By Marty Ross
Landscapers make their living by planting and maintaining beautiful gardens. It’s their job to make sure that trees are planted properly, shrubs are pruned at the right time and flowerbeds flourish over a long season. Busy landscapers know that a little extra attention at planting time helps new plants thrive, and they are keenly aware of the benefits of regular maintenance.
To give your own garden some professional polish, think like a landscaper. A few tips from the pros will help you take good care of your garden and save you time and trouble.
- New plants need you. Even drought-tolerant plants must be watered regularly their first year in the garden. Until their roots are well established and they have access to moisture deeper down in the soil, they can’t survive long dry spells. Gilmour’s Front Control Watering Nozzle makes it easy to water new plants. The nozzle has eight spray patterns, so you can mist tender seedlings, soak the soil around trees and shrubs and water newly planted flowers with a gentle shower.
- Make it easy on yourself. Quick Connectors eliminate the need to screw nozzles on and off the end of a hose. With a click of these connectors, the nozzle is attached and ready to use. These handy accessories give you a tight fit every time, so water will not squirt out between the hose and the nozzle. You can use them to connect a hose to a spigot, or to connect two hoses when you need the extra length to reach a distant flowerbed. Once you have a female connector on the end of a hose, you can buy several male connectors separately, so all of your watering tools are easy to snap on and off the hose.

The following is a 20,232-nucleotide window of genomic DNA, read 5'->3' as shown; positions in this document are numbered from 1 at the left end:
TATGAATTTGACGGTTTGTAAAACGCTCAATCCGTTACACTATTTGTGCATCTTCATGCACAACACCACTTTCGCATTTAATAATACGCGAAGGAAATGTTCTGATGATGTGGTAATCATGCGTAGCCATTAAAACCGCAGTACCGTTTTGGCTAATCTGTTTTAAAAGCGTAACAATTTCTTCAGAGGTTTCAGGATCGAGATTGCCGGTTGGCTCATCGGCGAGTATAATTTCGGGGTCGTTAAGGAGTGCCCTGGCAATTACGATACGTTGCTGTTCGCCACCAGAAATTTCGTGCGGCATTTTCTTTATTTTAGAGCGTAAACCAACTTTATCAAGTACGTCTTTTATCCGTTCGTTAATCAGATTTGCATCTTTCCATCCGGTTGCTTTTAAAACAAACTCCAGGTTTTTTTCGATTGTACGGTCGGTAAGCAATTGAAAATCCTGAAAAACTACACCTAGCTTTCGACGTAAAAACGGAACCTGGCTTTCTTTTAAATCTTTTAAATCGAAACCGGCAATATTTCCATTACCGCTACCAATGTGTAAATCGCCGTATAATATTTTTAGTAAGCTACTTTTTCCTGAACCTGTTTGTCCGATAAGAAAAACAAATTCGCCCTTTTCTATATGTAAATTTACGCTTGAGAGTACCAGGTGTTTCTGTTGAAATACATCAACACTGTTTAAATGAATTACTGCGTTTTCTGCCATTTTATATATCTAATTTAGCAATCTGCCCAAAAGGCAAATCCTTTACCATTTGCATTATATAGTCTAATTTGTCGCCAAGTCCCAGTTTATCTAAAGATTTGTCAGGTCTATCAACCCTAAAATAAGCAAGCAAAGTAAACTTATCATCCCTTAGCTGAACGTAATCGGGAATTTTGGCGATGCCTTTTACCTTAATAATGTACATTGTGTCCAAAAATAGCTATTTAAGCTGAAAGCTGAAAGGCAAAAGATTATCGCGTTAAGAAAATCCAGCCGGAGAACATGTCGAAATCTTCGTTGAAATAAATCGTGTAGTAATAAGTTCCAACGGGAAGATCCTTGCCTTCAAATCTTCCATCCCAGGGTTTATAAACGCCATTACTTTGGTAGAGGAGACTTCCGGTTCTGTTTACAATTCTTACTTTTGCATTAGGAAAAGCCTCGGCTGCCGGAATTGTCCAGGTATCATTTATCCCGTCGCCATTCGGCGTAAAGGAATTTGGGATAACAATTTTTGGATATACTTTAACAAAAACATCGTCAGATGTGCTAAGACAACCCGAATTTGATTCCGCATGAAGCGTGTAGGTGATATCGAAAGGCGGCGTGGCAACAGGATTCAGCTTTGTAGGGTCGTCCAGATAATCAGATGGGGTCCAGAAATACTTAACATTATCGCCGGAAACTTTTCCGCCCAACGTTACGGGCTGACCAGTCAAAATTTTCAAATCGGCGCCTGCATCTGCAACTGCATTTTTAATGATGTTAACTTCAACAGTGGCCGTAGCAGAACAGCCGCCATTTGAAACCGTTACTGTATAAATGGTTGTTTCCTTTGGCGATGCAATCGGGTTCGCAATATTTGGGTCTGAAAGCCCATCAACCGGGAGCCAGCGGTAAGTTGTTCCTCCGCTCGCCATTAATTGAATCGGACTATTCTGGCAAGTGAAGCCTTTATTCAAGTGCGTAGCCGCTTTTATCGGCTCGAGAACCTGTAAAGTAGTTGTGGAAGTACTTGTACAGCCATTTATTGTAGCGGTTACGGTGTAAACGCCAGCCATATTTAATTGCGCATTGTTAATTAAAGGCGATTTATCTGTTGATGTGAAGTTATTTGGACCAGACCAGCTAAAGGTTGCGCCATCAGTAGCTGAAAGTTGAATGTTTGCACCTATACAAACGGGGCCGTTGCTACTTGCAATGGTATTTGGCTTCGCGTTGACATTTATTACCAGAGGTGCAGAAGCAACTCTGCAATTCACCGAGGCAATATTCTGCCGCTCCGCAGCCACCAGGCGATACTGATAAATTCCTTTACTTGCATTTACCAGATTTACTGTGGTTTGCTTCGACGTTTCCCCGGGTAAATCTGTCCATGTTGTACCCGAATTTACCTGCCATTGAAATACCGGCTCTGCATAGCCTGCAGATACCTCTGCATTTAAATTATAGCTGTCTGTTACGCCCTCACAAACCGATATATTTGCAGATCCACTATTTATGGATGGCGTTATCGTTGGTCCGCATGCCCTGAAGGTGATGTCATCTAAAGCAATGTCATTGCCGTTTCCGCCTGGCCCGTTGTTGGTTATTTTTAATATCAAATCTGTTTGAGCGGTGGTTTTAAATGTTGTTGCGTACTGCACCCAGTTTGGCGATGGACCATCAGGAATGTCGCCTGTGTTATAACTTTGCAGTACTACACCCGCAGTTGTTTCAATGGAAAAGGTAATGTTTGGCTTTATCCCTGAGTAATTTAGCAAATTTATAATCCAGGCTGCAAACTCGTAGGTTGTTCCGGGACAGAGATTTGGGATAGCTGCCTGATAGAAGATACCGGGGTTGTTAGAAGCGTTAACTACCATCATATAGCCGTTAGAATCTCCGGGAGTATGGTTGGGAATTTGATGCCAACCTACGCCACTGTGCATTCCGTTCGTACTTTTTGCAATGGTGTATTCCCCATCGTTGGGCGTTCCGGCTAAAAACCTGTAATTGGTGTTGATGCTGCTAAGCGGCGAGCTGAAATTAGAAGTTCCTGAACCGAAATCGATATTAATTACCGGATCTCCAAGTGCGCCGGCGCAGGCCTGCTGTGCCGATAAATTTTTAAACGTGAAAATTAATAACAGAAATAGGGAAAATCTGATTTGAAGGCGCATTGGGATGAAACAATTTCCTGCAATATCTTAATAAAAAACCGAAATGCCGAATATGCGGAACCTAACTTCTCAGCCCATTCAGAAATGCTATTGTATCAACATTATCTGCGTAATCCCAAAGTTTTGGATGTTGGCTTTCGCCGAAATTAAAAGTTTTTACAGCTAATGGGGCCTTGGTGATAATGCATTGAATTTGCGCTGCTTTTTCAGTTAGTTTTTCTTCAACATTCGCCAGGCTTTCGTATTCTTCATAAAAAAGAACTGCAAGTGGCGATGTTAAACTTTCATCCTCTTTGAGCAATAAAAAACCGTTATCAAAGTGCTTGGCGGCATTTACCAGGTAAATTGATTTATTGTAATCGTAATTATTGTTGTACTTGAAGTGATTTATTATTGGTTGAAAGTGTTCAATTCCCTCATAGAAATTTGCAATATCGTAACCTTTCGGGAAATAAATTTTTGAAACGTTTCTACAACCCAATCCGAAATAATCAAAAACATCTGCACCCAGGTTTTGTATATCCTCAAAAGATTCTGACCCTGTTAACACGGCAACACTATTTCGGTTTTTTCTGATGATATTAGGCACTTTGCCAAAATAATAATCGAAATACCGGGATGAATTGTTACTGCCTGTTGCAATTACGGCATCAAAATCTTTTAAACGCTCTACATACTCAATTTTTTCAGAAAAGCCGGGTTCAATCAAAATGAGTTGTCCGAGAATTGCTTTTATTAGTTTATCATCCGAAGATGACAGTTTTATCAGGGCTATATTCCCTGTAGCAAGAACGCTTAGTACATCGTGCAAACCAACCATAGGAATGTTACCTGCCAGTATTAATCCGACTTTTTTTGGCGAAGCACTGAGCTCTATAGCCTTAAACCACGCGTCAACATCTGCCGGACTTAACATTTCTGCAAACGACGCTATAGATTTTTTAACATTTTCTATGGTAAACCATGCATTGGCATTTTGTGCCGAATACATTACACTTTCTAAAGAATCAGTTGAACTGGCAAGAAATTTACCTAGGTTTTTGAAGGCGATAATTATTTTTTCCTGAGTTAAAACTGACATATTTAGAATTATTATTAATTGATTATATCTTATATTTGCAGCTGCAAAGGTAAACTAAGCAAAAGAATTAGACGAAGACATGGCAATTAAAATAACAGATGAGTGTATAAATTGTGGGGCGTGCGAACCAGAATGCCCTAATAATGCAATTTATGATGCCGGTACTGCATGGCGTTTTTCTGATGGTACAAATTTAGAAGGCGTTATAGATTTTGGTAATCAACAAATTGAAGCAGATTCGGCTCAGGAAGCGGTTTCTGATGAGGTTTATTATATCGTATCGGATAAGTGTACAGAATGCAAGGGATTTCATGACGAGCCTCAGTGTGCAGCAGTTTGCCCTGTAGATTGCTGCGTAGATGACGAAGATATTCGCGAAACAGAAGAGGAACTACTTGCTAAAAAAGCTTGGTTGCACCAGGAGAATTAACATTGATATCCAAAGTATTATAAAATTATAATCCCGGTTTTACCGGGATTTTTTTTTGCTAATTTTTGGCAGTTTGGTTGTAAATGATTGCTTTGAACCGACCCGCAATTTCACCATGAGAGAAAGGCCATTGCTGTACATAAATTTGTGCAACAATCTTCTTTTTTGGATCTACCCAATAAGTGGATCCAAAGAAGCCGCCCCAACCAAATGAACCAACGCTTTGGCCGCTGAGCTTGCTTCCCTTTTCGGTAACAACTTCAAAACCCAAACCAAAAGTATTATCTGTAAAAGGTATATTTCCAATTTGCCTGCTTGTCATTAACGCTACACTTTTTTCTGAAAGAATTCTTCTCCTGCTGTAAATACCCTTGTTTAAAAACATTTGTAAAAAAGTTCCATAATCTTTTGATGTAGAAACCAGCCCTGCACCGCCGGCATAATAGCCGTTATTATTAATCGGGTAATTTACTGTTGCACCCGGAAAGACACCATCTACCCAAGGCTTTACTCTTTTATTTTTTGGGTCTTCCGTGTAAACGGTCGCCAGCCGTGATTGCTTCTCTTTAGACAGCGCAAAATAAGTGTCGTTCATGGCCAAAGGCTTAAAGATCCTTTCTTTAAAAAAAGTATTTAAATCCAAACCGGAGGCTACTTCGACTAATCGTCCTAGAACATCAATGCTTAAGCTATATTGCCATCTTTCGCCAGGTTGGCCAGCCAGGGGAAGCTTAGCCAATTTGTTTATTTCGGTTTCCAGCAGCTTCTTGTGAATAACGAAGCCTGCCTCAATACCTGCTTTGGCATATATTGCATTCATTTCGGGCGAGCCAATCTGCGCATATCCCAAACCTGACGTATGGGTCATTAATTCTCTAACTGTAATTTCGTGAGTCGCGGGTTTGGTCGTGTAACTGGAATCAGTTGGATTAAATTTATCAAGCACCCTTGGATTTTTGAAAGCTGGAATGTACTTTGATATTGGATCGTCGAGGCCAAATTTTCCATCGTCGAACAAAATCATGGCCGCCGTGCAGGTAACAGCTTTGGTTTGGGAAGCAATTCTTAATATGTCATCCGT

- Accidents happen. Even experienced landscapers occasionally mow over a hose. A hose with a hole in it isn’t much use, but you don’t need to buy a new one. With a hose mender, you can cut out the damaged section, connect the two cut ends and you’re back in business. It’s easy. Gilmour’s sturdy brass hose menders fit both 5/8-inch and 3/4-inch hoses.
- Timing is everything. Water is a precious resource and it is getting more and more expensive. When you need to water the garden (following local water restriction guidelines if your area imposes them), set up your sprinkler, turn on the water and set a timer to remind you to turn it off again. Even better, install a timer on the hose: Gilmour’s water timers will help you save time, money and water by automatically turning the water off. Attach a timer to the spigot, connect the hose and set the timer for anywhere from 15 minutes to two hours.
- Mulch. To conserve moisture in the soil, limit evaporation, help control weeds, keep soil temperatures even and make your garden look tidy, mulch flowerbeds with about two inches of organic mulch. Mulch made from crushed autumn leaves, shredded bark, compost, grass clippings or some combination of these also adds nutrients to the soil as it breaks down. A bag of mulch from a garden shop will cover about 6 square feet—enough to mulch a small flowerbed or to spread around a newly planted tree.
Landscaping crews are efficiency experts. When you spot a crew in your neighborhood, watch them. If a good idea works for them, you can be sure it will work for you and your yard, too.